It’s getting aggressive out there. After the Labor Day reprieve, my phone is ringing hot. Everyone wants an inspection on Saturday, which book up fast. The biggest motivation driving most, if not all, of my clients (buyers) is the $8,000 federal tax credit for first-time home buyers that expires on November 30. This means that in order to qualify, the purchase must close escrow prior to that date. A 45-day escrow would then put us slap dab in the heart of October. If this holds true, activity will peak then. I take my vacation in December.

With the rate of home foreclosures continuing unabated, more and more home buyers are forced to deal with the less-than-buyer-friendly terms extended by bank real estate contracts. These contracts impose a ridiculously short window, ranging from a few days to 17 days max, to remove contingencies.

 In order to meet the bank’s tight deadlines, it is essential that buyers are aware of a simple, yet often overlooked, requirement for getting the home inspected: make sure the seller has left all utilities on and all pilots are lit.

A home inspection cannot take place if the gas, electrical, and water utilities are off, nor can the inspector light any unlit pilots. It is the seller’s responsibility. Buyers are strongly advised to flip light switches, turn on water faucets until the water runs hot, and turn up thermostats to ensure the utilities are on before contacting a home inspector. Failure to do so may result in losing precious time in getting the home professionally inspected.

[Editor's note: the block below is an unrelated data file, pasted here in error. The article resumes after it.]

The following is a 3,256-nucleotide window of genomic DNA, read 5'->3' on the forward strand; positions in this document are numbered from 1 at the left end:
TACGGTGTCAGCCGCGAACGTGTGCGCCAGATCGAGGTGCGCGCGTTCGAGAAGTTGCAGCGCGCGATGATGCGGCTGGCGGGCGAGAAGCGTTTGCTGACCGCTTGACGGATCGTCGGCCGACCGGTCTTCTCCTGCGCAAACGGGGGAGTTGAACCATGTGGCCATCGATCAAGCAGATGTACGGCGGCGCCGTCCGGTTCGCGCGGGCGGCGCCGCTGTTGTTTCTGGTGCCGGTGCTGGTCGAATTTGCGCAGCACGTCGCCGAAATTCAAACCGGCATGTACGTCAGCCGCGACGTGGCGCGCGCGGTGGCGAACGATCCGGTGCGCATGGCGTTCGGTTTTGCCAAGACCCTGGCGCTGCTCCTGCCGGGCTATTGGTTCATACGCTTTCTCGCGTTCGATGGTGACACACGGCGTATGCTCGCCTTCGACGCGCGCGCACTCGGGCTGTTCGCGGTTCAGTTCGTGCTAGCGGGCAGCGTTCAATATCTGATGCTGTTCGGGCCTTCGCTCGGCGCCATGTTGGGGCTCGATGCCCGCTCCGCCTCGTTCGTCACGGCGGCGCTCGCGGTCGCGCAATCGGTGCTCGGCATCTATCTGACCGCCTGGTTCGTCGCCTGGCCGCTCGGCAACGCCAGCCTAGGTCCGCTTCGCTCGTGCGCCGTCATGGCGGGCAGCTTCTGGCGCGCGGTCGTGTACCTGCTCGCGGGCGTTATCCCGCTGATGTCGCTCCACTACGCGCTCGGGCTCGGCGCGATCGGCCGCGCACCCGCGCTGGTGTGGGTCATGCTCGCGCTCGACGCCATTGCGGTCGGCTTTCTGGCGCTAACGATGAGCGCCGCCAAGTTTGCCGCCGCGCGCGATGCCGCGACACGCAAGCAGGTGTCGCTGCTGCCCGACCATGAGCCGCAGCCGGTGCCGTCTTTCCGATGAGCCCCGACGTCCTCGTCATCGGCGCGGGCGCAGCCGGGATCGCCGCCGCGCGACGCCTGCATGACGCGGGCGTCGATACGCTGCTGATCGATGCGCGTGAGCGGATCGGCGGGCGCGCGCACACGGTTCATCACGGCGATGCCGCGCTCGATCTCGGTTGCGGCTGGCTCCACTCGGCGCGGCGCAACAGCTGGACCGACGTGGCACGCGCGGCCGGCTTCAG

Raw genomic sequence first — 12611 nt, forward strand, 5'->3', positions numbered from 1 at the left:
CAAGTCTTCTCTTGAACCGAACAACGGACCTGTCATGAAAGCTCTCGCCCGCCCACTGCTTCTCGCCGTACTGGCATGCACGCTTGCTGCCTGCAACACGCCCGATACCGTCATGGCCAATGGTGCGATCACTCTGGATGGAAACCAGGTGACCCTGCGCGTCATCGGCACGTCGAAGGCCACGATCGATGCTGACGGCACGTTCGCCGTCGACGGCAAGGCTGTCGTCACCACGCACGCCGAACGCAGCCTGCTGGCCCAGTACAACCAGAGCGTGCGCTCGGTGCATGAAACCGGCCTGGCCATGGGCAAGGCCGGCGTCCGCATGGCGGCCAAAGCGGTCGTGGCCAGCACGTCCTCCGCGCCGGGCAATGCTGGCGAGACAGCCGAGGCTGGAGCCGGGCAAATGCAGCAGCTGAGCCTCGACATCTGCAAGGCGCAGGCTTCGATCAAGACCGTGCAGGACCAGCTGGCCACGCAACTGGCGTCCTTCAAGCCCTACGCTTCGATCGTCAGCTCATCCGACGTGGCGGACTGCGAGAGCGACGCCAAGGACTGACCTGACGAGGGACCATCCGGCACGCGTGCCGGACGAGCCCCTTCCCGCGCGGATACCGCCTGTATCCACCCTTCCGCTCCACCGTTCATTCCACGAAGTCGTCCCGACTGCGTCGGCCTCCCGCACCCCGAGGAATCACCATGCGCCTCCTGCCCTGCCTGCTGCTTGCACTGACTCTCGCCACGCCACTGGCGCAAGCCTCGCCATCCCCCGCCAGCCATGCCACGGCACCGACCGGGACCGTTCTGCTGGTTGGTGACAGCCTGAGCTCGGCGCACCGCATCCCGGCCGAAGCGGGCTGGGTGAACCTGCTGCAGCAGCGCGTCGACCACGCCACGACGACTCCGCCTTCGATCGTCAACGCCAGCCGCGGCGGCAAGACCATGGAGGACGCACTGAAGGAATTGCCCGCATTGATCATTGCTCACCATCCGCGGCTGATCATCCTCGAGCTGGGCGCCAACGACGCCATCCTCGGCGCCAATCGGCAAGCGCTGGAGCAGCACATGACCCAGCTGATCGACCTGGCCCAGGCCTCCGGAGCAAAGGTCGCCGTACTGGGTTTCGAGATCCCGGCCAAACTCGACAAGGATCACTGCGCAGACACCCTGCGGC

In the recent weeks, there been an upsurge in demand for FHA final inspections from developers for new construction. Multiple orders have been placed from different developers throughout San Diego County. All were attached dwellings consisting of townhome units. Developers are offering aggressive incentives to close out existing phases. Target clients seem to be first time buyers who are also taking advantage of the $8,000 tax credit. Developers appear to be turning a corner. New phases are actively underway. Another developer initiated discussions for new construction inspections to meet FHA guidelines. Two of the developers have shared that their corporate office are exploring for raw land for future developments.